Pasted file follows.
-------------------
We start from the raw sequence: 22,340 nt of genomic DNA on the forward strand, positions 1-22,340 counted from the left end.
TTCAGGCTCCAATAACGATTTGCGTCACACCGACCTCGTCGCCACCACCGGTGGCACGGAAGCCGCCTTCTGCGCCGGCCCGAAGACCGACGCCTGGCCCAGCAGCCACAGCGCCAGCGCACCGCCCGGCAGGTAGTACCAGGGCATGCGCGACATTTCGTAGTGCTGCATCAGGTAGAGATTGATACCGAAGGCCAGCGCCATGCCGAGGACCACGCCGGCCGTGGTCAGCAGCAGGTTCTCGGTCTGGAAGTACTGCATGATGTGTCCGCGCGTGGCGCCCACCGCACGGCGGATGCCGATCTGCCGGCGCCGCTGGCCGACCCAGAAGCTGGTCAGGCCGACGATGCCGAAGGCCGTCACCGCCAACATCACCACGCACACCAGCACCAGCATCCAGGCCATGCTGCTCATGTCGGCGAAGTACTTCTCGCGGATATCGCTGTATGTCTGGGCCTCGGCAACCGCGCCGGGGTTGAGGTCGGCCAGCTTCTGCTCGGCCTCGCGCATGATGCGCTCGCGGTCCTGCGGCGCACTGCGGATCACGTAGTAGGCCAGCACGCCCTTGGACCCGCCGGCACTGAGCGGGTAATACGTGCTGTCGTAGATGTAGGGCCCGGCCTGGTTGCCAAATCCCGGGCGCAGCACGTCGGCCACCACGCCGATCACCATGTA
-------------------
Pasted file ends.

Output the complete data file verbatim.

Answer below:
We start from the raw sequence: 22,340 nt of genomic DNA on the forward strand, positions 1-22,340 counted from the left end.
TTCAGGCTCCAATAACGATTTGCGTCACACCGACCTCGTCGCCACCACCGGTGGCACGGAAGCCGCCTTCTGCGCCGGCCCGAAGACCGACGCCTGGCCCAGCAGCCACAGCGCCAGCGCACCGCCCGGCAGGTAGTACCAGGGCATGCGCGACATTTCGTAGTGCTGCATCAGGTAGAGATTGATACCGAAGGCCAGCGCCATGCCGAGGACCACGCCGGCCGTGGTCAGCAGCAGGTTCTCGGTCTGGAAGTACTGCATGATGTGTCCGCGCGTGGCGCCCACCGCACGGCGGATGCCGATCTGCCGGCGCCGCTGGCCGACCCAGAAGCTGGTCAGGCCGACGATGCCGAAGGCCGTCACCGCCAACATCACCACGCACACCAGCACCAGCATCCAGGCCATGCTGCTCATGTCGGCGAAGTACTTCTCGCGGATATCGCTGTATGTCTGGGCCTCGGCAACCGCGCCGGGGTTGAGGTCGGCCAGCTTCTGCTCGGCCTCGCGCATGATGCGCTCGCGGTCCTGCGGCGCACTGCGGATCACGTAGTAGGCCAGCACGCCCTTGGACCCGCCGGCACTGAGCGGGTAATACGTGCTGTCGTAGATGTAGGGCCCGGCCTGGTTGCCAAATCCCGGGCGCAGCACGTCGGCCACCACGCCGATCACCATGTA